Directors Peter and Bobby Farrelly were once the kings of comedy. Before the turn of the millennium, the brothers reached the pinnacle of stardom with classic comedic hits like Dumb and Dumber and There's Something About Mary. But as gravity has taught us, what goes up, must come down. The past decade was very unkind to the Farrelly brothers. With the local pair (originally from Phoenixville, PA) directing lackluster features like Shallow Hal, Stuck on You, and The Heartbreak Kid, many critics questioned if they'd ever return to their early heights. However, with their newest release, Hall Pass, Peter and Bobby truly believe they're on their way back.
Rick (played by Wilson) and Fred (played by Sudeikis) are two married men still fascinated by the natural beauty of a woman's body. When Rick's wife Maggie (played by The Office's Jenna Fischer) can no longer handle her husband's blatant gawking, she offers him a "hall pass". A "hall pass" is a week off from marriage, hopefully allowing Rick to see that the grass isn't always greener. A jealous Fred ends up successfully landing himself a "hall pass" too from his wife Grace (played by Christina Applegate). So when the wives pack up and head out to visit relatives for a week, the short-term pair of bachelors shack up at a nearby hotel and see if they still have what it takes to make it in the singles scene.
Hall Pass is a smooth running comedy that contains its fair share of hysterical, laugh of loud moments. Raunchy, crude humor isn't for everyone, so it's best to expect to see some here. And not just some, expect to see a lot. The Farrelly brothers attempt to keep the audience's attention with a constant succession of unbelievable on screen moments. Some of which will have you laughing until your stomach hurts, and others that will make you cringe in discomfort.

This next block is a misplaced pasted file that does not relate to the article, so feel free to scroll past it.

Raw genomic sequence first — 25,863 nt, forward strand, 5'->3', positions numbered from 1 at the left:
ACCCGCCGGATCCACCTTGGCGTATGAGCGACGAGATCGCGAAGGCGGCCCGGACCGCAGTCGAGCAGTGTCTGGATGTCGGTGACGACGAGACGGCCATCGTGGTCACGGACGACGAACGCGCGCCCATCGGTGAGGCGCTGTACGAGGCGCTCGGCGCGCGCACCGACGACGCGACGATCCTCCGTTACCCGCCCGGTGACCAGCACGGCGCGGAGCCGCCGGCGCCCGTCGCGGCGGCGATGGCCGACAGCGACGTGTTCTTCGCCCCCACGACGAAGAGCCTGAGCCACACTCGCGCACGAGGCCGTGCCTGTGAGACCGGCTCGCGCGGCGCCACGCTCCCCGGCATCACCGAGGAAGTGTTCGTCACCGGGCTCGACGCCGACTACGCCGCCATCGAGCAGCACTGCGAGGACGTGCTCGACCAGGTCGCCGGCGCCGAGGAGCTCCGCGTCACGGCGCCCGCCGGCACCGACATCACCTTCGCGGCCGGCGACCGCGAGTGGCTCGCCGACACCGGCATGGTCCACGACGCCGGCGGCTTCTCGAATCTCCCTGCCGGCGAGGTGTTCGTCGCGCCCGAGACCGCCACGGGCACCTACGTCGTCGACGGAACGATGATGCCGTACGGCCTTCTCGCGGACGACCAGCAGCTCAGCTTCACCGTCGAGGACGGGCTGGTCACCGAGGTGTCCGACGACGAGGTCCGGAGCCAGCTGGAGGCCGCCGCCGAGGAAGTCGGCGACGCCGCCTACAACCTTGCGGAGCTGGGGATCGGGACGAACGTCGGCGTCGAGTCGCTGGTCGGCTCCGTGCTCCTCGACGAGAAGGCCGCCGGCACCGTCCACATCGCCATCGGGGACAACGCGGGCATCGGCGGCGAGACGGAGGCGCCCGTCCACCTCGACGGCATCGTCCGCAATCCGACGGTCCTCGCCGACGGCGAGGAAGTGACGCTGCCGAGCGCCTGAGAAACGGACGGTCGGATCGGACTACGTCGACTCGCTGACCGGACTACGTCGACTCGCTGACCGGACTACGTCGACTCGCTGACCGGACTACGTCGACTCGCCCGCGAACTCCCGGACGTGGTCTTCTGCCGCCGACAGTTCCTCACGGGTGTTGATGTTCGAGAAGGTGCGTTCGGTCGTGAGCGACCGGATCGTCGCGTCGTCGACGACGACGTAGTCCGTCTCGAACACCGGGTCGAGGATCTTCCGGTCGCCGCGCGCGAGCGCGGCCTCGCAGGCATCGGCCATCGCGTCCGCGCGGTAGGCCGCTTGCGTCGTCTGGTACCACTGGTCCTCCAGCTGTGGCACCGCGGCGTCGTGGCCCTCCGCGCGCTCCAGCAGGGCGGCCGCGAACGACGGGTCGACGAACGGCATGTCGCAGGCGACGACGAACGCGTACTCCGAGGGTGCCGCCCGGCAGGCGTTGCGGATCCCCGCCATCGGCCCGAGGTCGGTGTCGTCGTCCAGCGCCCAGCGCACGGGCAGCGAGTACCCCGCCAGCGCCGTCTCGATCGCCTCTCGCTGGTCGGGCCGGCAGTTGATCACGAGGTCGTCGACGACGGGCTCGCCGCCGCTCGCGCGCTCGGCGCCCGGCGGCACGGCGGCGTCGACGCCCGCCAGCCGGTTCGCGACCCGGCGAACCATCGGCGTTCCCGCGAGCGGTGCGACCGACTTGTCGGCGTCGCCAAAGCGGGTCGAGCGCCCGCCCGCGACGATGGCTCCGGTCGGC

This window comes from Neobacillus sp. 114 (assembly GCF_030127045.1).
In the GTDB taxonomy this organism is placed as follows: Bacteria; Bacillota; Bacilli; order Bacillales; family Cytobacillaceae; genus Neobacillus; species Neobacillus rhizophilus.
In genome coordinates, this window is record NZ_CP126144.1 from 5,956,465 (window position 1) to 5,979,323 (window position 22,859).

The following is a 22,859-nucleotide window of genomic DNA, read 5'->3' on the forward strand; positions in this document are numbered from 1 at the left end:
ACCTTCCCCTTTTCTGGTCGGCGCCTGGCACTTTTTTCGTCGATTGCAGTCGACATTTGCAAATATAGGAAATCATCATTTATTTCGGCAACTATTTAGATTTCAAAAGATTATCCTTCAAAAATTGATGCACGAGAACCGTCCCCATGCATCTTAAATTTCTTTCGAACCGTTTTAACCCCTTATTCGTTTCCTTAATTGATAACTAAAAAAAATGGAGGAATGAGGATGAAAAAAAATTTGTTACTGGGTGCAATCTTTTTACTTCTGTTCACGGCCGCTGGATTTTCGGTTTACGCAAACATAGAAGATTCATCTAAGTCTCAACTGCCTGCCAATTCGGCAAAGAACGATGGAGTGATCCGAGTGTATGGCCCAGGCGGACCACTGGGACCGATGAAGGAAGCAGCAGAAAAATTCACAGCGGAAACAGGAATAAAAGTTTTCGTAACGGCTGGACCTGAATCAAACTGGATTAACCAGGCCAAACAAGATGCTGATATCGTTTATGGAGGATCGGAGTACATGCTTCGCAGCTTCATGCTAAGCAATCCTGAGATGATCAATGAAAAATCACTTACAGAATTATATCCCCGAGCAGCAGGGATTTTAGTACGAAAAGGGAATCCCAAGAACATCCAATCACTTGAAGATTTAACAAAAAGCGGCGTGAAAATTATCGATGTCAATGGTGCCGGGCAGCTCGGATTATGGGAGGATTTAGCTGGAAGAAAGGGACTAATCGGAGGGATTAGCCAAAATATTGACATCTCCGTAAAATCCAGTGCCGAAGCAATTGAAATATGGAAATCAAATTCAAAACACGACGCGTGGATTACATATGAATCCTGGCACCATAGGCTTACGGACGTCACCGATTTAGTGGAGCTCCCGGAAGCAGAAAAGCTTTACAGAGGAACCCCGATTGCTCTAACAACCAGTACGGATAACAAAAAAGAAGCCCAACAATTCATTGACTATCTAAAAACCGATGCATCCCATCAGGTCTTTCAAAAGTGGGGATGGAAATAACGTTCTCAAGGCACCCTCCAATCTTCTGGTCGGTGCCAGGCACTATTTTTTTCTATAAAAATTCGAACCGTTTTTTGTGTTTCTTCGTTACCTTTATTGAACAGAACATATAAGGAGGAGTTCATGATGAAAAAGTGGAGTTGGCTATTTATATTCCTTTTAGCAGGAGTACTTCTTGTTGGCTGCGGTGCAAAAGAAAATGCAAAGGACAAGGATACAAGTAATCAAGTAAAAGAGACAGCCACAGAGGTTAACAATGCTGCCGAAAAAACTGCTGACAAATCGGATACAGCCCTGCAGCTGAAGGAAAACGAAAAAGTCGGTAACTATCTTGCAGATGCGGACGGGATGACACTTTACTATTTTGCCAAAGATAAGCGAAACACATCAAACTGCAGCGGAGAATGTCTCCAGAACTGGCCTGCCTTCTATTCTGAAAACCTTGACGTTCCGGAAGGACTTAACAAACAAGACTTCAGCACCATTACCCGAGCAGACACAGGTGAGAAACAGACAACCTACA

There are so many ups and downs in this film that it's hard to put into perspective. The plot is sketchy, and Hall Pass certainly contains a few storylines that offer absolutely nothing to the experience. In fact, despite the decent collection of outrageously funny scenes, the movie is very flat. You can sense a large parallel between the film's two main characters and the pair of sibling directors. It seems as though the Farrelly brothers are still stuck amidst a midlife crisis of their own. What seemed like a natural comedic energy in their early work, has turned into a massively forced-funny experience of late. And although Hall Pass is slightly better then their other somewhat recent titles, it is still far from the epic classics that once ruled the genre. If you're looking for some filthy and unfiltered laughs, then Hall Pass will be right up your alley. But if you're expecting a groundbreaking comedy, you won't find it here.